We’re big fans of Lonnie Lee’s Oakland-based Vessel Gallery. Why? Other than Lonnie’s sparkling personality and the gallery’s serious coolness as a space, it’s her unerring taste, obviously. She has a way of finding great artists, and nurturing them to even further greatness. The other thing we love is her commitment to process: she understands how great art gets made in a profound way, and better yet, exposes that process to the community.
So few (if any) do this, and we can’t figure out why. But there you have it: Vessel’s the only place to go for this kind of thing.
Her current show (opening on Friday, August 3) is a case in point. Called Creatures, it features the work of glass artists Alex Abajian and J (Jerry) Lin-Hsien Kung. The show actually began with an Artist Talk and Demonstration at Public Glass in San Francisco a couple of weeks back (there’s that “exposing the process” piece again).
But the main event (for most people) will be at her gallery where the “creatures” will be on glorious display. “Unforgettable” is one of those wildly overused words, but it applies here. Creatures is about the visual punch of 79 individual sculptures and the exhilaration of glowing, gracious, edgy, intense beauty. The work is as emotional as it is visually stimulating: in these creatures you see our own fragility, and the power and meaning of connection.
You’ll want to spend some time with this work to discover it fully. Pictures – however pretty – don’t do justice to the sheer physicality of the work. And then you’ll want to learn more about the way these creatures were made because behind all that gorgeousness is extreme craft, serious thought.
We managed to catch some time with Alex, Jerry, and Lonnie during the installation process.
We start with the obvious question – how do you all work together? Alex: I’ve been working with Jerry for a while: we each design and then help each other fabricate our respective works. But in working together we’ve been able to experiment and started to develop our own process, which resulted in Creatures. We didn’t realize we’d developed something weird and unusual! It wasn’t until we went into the residency at the Tacoma Museum of Glass that we realized what we had.
Jerry: We work together well because we’re so different. There needs to be tension in creation.
Alex: What drives me insane is that he’s really cerebral. I’m physical. Those two come together, but we have to trust each other. The material demands that you meet each other half way.
Jerry: Yeah there’s only one truth, and that’s glass.
Alex: And there’s Lonnie.
Yeah but who does what?
Alex: It’s Jerry’s breath and my pulling legs. It’s a gesture drawing in a moment of time.
Jerry: Alex is bending time and space.
Lonnie: I started working with Jerry and then met Alex…it’s been about 7 years now. I watched what they were doing independently and then together, and really saw them develop their skills as artists, designers and artisans.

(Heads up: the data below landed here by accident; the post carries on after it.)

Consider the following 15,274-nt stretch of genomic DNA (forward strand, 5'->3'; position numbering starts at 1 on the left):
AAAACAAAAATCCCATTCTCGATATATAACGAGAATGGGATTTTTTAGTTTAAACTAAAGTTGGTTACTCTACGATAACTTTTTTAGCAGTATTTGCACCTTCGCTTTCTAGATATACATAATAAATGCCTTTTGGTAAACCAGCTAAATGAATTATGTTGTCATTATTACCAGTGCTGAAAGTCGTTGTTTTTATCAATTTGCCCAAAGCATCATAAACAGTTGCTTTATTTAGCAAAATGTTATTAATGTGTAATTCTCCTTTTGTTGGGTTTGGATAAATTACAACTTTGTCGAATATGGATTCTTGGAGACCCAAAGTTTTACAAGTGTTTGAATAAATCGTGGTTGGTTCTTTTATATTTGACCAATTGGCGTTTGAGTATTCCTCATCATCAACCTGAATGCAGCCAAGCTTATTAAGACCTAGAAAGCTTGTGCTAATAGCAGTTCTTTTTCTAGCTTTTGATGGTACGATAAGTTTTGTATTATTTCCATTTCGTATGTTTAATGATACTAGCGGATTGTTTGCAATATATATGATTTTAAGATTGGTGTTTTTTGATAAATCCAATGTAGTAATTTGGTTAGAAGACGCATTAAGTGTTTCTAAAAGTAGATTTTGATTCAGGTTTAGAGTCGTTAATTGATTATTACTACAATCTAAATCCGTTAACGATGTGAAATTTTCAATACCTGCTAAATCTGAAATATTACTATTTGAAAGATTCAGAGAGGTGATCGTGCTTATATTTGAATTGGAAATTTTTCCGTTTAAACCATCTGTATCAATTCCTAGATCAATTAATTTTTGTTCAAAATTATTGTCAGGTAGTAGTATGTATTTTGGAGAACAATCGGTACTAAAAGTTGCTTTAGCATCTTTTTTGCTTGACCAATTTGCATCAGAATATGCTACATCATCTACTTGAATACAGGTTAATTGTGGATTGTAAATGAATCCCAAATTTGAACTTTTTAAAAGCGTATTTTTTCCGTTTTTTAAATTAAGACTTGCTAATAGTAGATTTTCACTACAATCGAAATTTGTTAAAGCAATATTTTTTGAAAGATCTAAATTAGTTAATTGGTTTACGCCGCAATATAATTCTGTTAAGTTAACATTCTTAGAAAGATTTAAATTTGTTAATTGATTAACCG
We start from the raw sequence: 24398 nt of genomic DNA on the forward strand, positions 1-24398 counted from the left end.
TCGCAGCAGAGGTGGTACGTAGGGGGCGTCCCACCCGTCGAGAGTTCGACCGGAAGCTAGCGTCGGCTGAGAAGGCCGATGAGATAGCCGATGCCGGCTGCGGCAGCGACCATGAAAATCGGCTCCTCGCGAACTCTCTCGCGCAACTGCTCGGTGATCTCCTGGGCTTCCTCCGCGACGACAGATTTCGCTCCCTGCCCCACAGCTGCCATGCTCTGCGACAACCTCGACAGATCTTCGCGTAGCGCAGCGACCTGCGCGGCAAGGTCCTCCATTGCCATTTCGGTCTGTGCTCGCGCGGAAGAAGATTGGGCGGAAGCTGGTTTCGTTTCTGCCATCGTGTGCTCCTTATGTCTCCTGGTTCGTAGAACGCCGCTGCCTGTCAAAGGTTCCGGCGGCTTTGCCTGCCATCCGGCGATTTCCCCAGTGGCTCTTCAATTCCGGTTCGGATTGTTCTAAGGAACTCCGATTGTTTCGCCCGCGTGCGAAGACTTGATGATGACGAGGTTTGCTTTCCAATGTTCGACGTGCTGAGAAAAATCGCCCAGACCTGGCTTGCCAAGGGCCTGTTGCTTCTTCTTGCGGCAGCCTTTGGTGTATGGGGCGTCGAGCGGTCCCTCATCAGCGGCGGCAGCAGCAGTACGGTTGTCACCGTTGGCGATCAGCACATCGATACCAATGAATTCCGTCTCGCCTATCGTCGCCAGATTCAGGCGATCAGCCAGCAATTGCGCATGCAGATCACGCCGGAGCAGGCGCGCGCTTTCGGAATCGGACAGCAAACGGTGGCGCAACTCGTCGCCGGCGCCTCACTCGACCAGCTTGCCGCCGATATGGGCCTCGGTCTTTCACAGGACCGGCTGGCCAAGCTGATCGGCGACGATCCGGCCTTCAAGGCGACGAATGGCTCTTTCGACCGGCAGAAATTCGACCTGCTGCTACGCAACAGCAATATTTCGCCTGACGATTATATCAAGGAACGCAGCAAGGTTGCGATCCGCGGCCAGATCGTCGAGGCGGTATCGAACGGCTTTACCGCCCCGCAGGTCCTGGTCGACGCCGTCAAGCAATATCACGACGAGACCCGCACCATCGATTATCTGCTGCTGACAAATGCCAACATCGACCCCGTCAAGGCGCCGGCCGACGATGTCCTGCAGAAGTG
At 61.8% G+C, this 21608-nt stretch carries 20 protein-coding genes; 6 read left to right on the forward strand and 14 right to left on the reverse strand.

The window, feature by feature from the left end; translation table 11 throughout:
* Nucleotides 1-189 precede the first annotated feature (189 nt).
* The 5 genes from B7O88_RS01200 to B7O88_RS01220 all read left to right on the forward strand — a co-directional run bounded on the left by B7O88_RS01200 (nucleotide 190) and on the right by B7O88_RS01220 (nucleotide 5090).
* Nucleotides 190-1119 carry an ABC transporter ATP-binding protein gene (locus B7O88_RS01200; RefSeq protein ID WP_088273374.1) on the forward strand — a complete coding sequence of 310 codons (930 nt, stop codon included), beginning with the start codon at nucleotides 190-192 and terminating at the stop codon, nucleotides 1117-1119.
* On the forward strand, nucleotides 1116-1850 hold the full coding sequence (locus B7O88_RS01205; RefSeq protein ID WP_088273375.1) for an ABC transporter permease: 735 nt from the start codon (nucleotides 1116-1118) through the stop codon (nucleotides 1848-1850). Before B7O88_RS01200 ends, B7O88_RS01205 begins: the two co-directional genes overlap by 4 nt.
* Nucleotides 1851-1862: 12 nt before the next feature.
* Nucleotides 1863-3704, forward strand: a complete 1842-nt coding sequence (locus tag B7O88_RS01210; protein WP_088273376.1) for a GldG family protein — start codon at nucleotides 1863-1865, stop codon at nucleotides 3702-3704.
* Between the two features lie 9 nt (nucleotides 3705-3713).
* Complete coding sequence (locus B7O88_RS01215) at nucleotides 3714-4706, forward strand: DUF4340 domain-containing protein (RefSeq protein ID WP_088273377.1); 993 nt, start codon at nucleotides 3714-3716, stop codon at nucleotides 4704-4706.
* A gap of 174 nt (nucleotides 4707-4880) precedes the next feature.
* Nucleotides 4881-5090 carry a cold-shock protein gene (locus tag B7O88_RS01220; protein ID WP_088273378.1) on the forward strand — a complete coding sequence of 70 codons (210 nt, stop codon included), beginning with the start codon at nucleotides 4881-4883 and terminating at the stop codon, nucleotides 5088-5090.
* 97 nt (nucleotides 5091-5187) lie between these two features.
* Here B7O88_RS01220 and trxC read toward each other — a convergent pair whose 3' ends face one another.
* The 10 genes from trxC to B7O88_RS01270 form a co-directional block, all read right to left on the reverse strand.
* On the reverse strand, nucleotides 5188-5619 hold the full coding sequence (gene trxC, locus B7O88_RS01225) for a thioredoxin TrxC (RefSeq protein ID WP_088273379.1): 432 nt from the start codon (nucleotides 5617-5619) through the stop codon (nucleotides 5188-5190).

Alex: It’s great to work with someone like Lonnie, who takes a risk, and invests all that time and effort. She does everything.
Jerry: Except build pedestals (he points to a fifty foot long catwalk on which the creatures will “parade”.)
Alex: Lonnie’s been great in keeping us going, and pushing us. We’ve all grown.
Jerry: You know, making things like this is an escape. The more you do craft you’re governed by material and process. If you’re governed by process, things become indiscernible except to craftsmen who see the tiny differences. My designs are informed by process, but I don’t want to ride that process wave till it crashes. I want to ride it for now, just far enough.
Lonnie: That’s what sets their work apart.
So at the beginning of the installation of a show, especially where the pieces need to fit together intricately, how do you decide what to show, and how?
Lonnie: It started out with 100 plus creatures, but we’ve edited for the show.
Alex: We did a mock set up in our studio, and then did a video.
Jerry: But we’ll still be editing and adjusting. It’s space dependent. It’s about how the light hits things, how it feels in the space.
What is it about this show that packs such a punch?
Lonnie: They’re multiples but it’s not about production: the effect is extraordinary. And there’s such an extreme refinement in the technique. I’ve watched these become more and more refined and elegant since their inception. They’ve gotten more graceful, lighter.
Jerry: It’s like the pudgy baby growing up to become a supermodel. (Laughs all around but you can absolutely see this.)
Lonnie: What I like about these guys is that they’re having fun and seeing where this goes. It’s all a part of our editorial process.
Jerry: You know what the most common comment is about this? “Holy Shit.”
Creatures is up through September 1, 2012
471 25th Street
Oakland, CA 94612
Also in the show are videos of Alex and Jerry at work, and process drawings by Beili Liu and jewelry by Paola Mirai.